--LS Desk



By Shawkat Osman

A culinary herb is a plant whose fragrant fresh leaves or stems, e.g. of pudina (mint), cilantro, and tulsi (basil), are used to flavour foods. Always use fresh herbs because any attempt to preserve them by any means will invariably spoil the essential oils that give every culinary herb its unique flavour.

Frozen herbs are the next best alternative and the use of dried herbs only a measure of last resort. Most herbs flavour best when added to the dish during the last two or there minutes of cooking, or even as a last-minute garnish. Heat is unkind to the essential oils that give herbs their taste; prolonged, cooking will reduce the taste of even the most pungent herb to a mere shadow of itself.

Spices are generally the seeds and dried fruits of various plants, but also include the bark, roots, rhizomes, bulbs, tubers, flower buds, un-ripened fruits, berries, seedpods, stigmas, and even the resin of certain plants.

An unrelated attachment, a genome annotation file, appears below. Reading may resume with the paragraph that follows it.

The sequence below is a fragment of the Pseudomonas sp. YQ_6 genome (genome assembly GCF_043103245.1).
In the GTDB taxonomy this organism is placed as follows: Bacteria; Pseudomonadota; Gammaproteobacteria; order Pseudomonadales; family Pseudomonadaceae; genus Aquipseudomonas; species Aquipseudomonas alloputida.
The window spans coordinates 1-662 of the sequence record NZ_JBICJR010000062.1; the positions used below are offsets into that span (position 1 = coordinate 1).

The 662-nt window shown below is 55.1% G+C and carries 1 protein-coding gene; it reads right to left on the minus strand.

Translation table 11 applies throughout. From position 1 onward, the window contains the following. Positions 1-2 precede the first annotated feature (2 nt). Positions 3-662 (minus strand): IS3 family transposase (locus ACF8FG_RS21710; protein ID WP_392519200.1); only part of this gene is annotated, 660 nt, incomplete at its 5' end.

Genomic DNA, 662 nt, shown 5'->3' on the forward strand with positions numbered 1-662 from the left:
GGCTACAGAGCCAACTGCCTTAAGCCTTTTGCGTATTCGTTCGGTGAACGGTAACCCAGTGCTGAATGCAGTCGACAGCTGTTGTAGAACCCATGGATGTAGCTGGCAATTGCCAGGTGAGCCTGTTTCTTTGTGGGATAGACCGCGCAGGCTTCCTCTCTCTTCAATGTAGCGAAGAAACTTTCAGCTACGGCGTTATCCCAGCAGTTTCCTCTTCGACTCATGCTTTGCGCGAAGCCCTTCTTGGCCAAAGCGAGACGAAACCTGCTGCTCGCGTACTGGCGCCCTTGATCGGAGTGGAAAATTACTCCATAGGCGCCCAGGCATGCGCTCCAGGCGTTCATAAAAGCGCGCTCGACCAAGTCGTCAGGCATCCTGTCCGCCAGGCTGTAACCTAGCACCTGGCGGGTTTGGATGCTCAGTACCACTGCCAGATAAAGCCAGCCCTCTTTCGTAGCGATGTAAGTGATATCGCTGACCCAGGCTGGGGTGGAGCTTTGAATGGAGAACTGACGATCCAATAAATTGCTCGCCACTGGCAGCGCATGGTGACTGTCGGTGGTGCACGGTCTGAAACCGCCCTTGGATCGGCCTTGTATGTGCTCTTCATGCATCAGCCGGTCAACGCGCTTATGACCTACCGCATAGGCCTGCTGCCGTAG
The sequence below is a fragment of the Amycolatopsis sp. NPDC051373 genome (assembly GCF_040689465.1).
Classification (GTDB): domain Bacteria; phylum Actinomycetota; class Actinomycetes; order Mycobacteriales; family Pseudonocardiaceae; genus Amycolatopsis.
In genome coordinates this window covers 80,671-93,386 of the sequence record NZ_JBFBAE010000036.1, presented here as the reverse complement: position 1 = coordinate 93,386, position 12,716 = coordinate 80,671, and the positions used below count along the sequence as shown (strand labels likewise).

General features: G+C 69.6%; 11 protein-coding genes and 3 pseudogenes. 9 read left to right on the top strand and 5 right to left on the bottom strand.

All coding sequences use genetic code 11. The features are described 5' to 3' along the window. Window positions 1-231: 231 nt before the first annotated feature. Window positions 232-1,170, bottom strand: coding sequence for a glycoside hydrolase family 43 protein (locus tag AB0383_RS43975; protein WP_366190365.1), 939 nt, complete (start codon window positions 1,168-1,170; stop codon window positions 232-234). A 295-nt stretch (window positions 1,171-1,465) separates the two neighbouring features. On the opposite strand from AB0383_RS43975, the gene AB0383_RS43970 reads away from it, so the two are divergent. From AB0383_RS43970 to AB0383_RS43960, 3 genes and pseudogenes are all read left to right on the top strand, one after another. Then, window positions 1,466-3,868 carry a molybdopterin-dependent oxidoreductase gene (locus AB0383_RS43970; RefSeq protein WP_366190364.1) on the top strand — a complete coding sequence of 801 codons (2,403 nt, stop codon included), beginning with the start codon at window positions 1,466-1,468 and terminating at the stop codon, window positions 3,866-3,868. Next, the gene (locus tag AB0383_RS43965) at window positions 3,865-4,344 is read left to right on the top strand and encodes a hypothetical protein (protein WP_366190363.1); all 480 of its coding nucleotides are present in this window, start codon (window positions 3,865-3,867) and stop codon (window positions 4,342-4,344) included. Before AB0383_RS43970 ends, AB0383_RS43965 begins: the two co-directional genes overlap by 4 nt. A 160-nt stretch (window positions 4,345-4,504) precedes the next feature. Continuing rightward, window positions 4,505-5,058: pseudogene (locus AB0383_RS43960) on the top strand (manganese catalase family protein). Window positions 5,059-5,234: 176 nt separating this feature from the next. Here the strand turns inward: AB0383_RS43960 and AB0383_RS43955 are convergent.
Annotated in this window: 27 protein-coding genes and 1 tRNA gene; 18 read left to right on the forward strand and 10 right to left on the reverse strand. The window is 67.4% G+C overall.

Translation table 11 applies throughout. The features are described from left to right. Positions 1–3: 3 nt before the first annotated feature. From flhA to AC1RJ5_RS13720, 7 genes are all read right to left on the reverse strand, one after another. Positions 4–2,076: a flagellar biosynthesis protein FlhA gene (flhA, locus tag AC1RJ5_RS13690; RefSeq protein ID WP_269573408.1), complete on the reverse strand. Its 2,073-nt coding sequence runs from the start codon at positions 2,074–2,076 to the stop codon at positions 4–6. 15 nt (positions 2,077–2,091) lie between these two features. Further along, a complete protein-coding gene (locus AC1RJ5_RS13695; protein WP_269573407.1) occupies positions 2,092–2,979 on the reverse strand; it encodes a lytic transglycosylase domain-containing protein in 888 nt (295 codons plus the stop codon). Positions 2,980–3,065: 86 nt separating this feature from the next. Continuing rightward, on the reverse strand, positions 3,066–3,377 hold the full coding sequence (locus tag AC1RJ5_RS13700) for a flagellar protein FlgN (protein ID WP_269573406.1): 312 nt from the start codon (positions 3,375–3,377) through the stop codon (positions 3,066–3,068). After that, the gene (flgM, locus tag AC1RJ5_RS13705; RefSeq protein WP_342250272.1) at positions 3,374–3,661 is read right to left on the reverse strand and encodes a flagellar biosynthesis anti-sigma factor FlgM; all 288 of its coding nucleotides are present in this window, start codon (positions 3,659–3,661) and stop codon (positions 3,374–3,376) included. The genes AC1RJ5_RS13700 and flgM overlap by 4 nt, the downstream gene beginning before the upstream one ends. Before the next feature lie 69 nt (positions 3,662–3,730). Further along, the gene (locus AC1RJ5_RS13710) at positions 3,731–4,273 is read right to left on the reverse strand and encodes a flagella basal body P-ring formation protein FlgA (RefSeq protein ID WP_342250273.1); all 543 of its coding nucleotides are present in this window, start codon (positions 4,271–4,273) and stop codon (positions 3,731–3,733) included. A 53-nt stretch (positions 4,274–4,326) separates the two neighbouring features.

It is not known when spices were first used to flavour food and beverages. Spices did help to preserve foods, mask the flavour of partially spoiled fish or meats, and bring a welcome change of flavour.

Bangladeshi dishes are concocted out of simple home-grown spices and herbs to flavour and add taste to the preparation. As over-spicing the food drowns the natural flavour of the main ingredient, we have seasoned our food in our cookery with the minimum of spices.

The art is to use just use enough to improve the flavour of a dish, and not to mask it. As we use an assortment of spices, a clever blending is essential for a "natural effect".

When making deserts, "sweet spices" -- cinnamon, cloves, nutmegs, cardamoms, anise, and fennel seeds -- are helpful. These flavours are grouped as sweet spices because they become most delectable when combined with sweet flavours.

Storing and preparing herbs and spices